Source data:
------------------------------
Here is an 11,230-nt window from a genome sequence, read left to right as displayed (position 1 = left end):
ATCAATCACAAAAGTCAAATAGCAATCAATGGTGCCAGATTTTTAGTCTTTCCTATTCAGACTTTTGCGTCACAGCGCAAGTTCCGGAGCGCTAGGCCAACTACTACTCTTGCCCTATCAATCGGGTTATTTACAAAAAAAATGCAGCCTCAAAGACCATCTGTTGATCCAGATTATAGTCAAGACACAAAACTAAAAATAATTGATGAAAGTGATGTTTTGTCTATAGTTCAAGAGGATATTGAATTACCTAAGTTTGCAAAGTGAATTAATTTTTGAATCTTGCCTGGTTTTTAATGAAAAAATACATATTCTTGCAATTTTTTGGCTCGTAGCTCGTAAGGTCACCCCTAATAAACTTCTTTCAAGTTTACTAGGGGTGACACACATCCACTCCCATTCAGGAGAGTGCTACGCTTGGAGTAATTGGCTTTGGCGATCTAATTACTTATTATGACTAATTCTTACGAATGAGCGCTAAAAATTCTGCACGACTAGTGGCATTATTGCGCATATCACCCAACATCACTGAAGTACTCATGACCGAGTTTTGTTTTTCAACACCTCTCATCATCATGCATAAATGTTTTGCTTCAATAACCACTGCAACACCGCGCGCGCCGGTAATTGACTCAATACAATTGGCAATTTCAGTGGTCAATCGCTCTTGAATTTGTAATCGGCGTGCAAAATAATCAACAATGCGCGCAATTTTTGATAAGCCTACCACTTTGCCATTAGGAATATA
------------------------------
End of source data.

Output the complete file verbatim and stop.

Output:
Here is an 11,230-nt window from a genome sequence, read left to right as displayed (position 1 = left end):
ATCAATCACAAAAGTCAAATAGCAATCAATGGTGCCAGATTTTTAGTCTTTCCTATTCAGACTTTTGCGTCACAGCGCAAGTTCCGGAGCGCTAGGCCAACTACTACTCTTGCCCTATCAATCGGGTTATTTACAAAAAAAATGCAGCCTCAAAGACCATCTGTTGATCCAGATTATAGTCAAGACACAAAACTAAAAATAATTGATGAAAGTGATGTTTTGTCTATAGTTCAAGAGGATATTGAATTACCTAAGTTTGCAAAGTGAATTAATTTTTGAATCTTGCCTGGTTTTTAATGAAAAAATACATATTCTTGCAATTTTTTGGCTCGTAGCTCGTAAGGTCACCCCTAATAAACTTCTTTCAAGTTTACTAGGGGTGACACACATCCACTCCCATTCAGGAGAGTGCTACGCTTGGAGTAATTGGCTTTGGCGATCTAATTACTTATTATGACTAATTCTTACGAATGAGCGCTAAAAATTCTGCACGACTAGTGGCATTATTGCGCATATCACCCAACATCACTGAAGTACTCATGACCGAGTTTTGTTTTTCAACACCTCTCATCATCATGCATAAATGTTTTGCTTCAATAACCACTGCAACACCGCGCGCGCCGGTAATTGACTCAATACAATTGGCAATTTCAGTGGTCAATCGCTCTTGAATTTGTAATCGGCGTGCAAAATAATCAACAATGCGCGCAATTTTTGATAAGCCTACCACTTTGCCATTAGGAATATA